I am sometimes asked about the anonymous nature of peer reviewing, whether this is always or sometimes maintained, whether to reveal the names of reviewers to authors, and related issues. I just responded to one such request, and below is my slightly edited reply. A colleague was in the processes of reviewing a manuscript for a journal when the paper’s author asked the colleague to participate in a symposium related to the topic of the paper. The reviewer saw some holes in the paper’s argument, but basically seemed to like the paper and was going to recommend publication. This person was wondering whether to reveal their identity to the author. Here was my reply:
Some journals and agencies take a very hard line on anonymity in peer review, offering lots of warnings not to violate anonymity. In my experience this is more common with grant reviews than with journals, although I’ve seen it with both. But if that is NOT the case, I would do whatever seems most comfortable to you. In archaeology, reviewers sometimes sign their reviews and send copies of the review directly to the author. I do this sometimes. It can help the author in doing revisions by getting the review quicker, and it establishes a professional collaboration between author and reviewer, always a good thing. Scholarly production, whether books, journal articles, grants, whatever – is ALWAYS a collaboration between individuals (authors, reviewers, editors, administrators), and collaboration is almost always more valuable and more enjoyable if it is open and frank.
Sometimes sending a review to an author starts an email conversation. And one time, after a reviewer me sent their review of a paper of mine, the journal lost the reviews (!), and I ended up forwarding the review to the journal! But I’m sure XXX is much more efficient than the journal I’m referring to!
In a case like the one you describe I would consider things like: what is the best solution to advance scholarship and the discipline? What is most helpful to the other person? How helpful is it to come clean about reviewing a manuscript (helpful to personal relationships, helpful for scholarship, careers, etc.).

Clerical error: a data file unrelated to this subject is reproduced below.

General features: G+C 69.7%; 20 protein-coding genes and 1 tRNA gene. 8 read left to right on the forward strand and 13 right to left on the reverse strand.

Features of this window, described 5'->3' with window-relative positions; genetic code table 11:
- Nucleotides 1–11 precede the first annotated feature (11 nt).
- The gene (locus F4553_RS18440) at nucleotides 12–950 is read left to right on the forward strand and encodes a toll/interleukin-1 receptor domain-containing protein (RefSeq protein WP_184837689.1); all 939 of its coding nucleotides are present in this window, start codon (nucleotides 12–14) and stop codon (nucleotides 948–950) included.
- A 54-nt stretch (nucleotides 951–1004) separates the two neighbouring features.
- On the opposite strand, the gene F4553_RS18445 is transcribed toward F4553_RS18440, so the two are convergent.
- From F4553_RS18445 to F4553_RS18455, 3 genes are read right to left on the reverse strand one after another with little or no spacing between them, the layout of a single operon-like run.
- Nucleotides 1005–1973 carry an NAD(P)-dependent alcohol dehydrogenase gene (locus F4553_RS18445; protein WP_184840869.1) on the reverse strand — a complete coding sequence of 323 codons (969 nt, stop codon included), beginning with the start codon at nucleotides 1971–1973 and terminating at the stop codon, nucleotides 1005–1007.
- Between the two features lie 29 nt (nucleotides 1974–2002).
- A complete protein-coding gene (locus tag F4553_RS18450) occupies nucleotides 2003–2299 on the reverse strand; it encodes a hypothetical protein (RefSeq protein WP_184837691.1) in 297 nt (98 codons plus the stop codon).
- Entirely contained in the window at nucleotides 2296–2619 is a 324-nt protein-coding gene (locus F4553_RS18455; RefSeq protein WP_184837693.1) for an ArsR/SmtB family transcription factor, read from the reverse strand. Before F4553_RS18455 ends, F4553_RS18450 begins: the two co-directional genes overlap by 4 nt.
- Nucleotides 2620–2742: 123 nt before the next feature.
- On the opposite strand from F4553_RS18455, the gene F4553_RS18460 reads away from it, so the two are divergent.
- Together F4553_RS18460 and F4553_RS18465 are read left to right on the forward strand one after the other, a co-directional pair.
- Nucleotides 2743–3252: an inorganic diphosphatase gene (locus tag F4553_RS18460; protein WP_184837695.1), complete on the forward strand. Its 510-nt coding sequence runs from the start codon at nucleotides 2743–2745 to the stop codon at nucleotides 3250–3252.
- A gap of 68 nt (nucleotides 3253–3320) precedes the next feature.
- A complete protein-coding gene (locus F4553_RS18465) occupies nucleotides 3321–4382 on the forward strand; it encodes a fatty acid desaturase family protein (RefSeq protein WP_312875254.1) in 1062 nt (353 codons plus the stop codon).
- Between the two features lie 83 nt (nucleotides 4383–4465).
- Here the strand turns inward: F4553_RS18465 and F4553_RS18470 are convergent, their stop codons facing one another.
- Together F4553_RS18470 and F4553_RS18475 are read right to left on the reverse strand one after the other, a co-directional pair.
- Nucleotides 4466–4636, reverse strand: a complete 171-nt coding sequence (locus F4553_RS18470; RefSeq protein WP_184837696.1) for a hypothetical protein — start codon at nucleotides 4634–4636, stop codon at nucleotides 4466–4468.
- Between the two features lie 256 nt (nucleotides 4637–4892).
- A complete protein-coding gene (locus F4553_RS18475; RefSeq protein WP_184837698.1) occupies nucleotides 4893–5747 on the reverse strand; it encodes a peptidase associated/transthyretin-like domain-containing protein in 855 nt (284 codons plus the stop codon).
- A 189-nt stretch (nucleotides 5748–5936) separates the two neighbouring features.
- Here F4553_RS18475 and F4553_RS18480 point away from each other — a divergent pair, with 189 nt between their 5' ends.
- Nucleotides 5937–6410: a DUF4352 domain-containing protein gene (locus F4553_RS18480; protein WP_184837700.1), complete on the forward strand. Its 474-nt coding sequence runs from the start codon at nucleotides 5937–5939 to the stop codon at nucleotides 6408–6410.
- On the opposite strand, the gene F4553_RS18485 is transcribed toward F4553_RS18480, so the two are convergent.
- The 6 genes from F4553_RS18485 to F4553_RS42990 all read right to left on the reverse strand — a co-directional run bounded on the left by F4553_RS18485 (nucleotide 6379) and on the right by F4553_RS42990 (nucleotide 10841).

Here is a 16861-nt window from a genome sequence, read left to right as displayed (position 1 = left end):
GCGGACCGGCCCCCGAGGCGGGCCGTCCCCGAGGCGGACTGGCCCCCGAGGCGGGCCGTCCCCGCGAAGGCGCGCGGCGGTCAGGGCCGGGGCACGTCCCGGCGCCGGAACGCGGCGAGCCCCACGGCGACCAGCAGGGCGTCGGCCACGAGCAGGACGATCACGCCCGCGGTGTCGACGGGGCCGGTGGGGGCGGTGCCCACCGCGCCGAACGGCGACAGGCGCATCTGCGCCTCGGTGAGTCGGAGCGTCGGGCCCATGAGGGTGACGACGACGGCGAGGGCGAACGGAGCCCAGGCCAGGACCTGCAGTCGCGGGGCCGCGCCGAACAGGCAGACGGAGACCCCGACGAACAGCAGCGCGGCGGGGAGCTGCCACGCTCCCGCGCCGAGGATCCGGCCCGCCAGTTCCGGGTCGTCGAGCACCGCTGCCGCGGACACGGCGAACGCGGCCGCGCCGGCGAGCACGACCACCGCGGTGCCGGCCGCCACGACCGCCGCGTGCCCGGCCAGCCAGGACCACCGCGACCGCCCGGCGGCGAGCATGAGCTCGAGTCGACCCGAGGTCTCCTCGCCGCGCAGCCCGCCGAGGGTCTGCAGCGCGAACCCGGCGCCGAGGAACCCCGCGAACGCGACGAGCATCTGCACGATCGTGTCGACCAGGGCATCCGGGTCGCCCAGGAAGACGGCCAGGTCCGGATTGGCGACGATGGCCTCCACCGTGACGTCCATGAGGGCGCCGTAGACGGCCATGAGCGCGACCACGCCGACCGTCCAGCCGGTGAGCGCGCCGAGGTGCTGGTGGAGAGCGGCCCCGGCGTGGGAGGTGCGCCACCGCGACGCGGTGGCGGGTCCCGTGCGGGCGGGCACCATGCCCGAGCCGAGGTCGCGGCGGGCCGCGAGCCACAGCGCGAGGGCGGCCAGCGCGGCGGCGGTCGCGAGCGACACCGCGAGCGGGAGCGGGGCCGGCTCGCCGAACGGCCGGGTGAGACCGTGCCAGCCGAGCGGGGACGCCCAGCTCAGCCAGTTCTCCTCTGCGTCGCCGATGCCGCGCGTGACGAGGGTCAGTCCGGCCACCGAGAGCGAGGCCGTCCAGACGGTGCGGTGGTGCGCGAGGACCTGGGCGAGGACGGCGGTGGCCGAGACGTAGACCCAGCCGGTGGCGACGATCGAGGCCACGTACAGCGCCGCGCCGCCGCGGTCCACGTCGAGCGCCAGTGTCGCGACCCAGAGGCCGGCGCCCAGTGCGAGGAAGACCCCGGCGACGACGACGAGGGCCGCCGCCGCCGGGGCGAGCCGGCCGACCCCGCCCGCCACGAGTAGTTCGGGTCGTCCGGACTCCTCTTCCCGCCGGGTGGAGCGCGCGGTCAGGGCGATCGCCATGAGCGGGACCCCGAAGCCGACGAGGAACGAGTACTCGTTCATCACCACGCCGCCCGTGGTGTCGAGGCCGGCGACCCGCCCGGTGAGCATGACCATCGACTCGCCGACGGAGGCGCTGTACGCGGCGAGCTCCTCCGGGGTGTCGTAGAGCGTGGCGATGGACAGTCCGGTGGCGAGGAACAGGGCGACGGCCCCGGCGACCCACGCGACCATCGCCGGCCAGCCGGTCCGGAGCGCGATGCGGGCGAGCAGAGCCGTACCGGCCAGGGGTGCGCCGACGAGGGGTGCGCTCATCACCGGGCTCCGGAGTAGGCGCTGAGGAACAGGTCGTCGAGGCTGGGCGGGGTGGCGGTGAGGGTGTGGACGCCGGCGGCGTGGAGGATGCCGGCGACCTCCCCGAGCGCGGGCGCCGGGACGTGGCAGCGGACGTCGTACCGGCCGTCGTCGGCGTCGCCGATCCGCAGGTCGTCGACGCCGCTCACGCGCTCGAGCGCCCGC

Personally I believe strongly in openness, so I’d probably let them know you are a reviewer. Although I often sign reviews, I don’t always do this. I may refrain from signing a review if it is a bad paper/proposal by a friend or colleague and I’m not anxious for them to know I am panning it.
In sum, I think the important issue here is collaboration. Although the main purpose of peer review is to serve as a gatekeeper to main quality of published papers, another purpose is to stimulate collaboration between the reviewers and author. The goal of that collaboration is to improve the quality of published work, thereby benefiting scholarship in general. Students sometimes look at reviewers as mean people whose goal is to reduce the number of papers that are published. But it is more realistic and beneficial to look at reviewers (and editors) as collaborators who want to help you improve your paper. And if one knows their names, this can benefit additional and other kinds of collaboration.
If you want to read more in peer review, try some of these sources:
2007 Peer Review: The Challenges for the Humanities and Social Sciences. The British Academy, London. http://www.britac.ac.uk/reports/peer-review/report.pdf.
Chubin, Daryl E. and Edward J. Hackett
2005 Peer Review. In Encyclopedia of Science, Technology, and Ethics, edited by Carl Mitcham, pp. 1390-1394. Macmillan, New York.
Lanata, José Luis, Mark Aldenderfer, and Michael A. Jochim
2007 The Peer-Review Process for American Antiquity and Latin American Antiquity. SAA Archaeological Record January 2007:12-15.
Odlyzko, A. M.
2003 Peer Review and Non-Peer Review. In Peer Review in the Health Sciences, edited by F. Godlee and T. Jefferson, pp. 309-311. 2nd ed. BMJ Books.
2007 Open Access Overview (focusing on open access to peer-reviewed research articles and their preprints). http://www.earlham.edu/~peters/fos/overview.htm.